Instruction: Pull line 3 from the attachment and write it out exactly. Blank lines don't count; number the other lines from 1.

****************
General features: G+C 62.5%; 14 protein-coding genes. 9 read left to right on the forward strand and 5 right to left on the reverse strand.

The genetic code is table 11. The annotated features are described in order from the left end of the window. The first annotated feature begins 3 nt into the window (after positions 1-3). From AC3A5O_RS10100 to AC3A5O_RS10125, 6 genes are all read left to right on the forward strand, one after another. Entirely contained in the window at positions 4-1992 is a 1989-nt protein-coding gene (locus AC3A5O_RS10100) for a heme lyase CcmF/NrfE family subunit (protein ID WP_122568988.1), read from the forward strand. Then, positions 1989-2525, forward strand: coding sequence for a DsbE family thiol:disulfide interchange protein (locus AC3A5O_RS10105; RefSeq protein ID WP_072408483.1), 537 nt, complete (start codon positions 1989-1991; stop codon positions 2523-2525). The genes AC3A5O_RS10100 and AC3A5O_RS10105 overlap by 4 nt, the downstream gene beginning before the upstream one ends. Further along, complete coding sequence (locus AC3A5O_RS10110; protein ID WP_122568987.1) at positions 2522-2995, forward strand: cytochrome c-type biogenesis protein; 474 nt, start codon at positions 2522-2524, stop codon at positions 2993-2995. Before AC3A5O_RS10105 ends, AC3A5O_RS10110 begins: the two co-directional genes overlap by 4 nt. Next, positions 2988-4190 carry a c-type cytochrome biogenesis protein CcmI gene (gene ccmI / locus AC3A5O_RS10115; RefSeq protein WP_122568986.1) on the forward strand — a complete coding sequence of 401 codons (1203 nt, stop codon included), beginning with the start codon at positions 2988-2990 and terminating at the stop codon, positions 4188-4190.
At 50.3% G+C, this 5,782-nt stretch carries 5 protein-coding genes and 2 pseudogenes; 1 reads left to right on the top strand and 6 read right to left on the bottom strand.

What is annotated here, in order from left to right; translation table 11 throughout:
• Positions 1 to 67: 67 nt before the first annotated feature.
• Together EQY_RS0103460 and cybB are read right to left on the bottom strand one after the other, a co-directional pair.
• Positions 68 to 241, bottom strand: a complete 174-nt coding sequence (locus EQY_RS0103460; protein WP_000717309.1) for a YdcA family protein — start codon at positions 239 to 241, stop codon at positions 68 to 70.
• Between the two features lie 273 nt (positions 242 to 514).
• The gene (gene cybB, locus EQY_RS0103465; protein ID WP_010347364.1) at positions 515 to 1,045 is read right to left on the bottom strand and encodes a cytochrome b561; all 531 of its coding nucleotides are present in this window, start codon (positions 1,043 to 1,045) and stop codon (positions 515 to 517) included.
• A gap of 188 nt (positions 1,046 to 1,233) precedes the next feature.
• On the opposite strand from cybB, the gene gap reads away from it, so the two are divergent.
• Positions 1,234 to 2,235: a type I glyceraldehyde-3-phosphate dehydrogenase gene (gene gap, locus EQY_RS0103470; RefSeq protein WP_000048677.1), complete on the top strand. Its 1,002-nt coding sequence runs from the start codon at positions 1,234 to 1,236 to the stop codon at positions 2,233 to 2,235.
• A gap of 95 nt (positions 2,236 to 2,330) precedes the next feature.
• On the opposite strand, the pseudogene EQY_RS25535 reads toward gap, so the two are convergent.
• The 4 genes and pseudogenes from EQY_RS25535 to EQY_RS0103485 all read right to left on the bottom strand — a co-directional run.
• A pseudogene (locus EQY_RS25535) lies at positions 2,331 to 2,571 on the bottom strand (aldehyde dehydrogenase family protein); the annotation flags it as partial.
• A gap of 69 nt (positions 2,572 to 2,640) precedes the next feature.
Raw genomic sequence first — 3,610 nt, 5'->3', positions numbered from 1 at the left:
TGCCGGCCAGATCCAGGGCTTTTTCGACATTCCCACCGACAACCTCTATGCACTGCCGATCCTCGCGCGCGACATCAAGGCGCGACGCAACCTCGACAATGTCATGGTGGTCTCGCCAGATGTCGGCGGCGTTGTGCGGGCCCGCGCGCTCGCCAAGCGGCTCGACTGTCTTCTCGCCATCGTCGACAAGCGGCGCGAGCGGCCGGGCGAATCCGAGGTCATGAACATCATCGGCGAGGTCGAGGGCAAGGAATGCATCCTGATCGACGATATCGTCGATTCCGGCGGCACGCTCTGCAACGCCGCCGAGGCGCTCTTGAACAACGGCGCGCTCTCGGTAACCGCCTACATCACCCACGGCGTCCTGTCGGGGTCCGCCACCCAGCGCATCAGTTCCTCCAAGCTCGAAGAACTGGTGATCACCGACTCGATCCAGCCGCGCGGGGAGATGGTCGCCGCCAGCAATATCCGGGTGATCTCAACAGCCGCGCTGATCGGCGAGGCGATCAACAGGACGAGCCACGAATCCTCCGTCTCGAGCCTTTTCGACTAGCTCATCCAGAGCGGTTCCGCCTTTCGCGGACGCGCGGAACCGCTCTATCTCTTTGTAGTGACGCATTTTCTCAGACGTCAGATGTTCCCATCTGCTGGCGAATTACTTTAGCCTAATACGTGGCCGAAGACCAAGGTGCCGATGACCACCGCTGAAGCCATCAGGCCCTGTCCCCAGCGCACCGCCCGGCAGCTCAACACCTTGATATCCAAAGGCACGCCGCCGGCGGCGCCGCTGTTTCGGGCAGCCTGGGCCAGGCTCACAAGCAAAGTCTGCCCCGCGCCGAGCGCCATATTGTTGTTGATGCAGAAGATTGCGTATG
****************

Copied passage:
At 50.3% G+C, this 5,782-nt stretch carries 5 protein-coding genes and 2 pseudogenes; 1 reads left to right on the top strand and 6 read right to left on the bottom strand.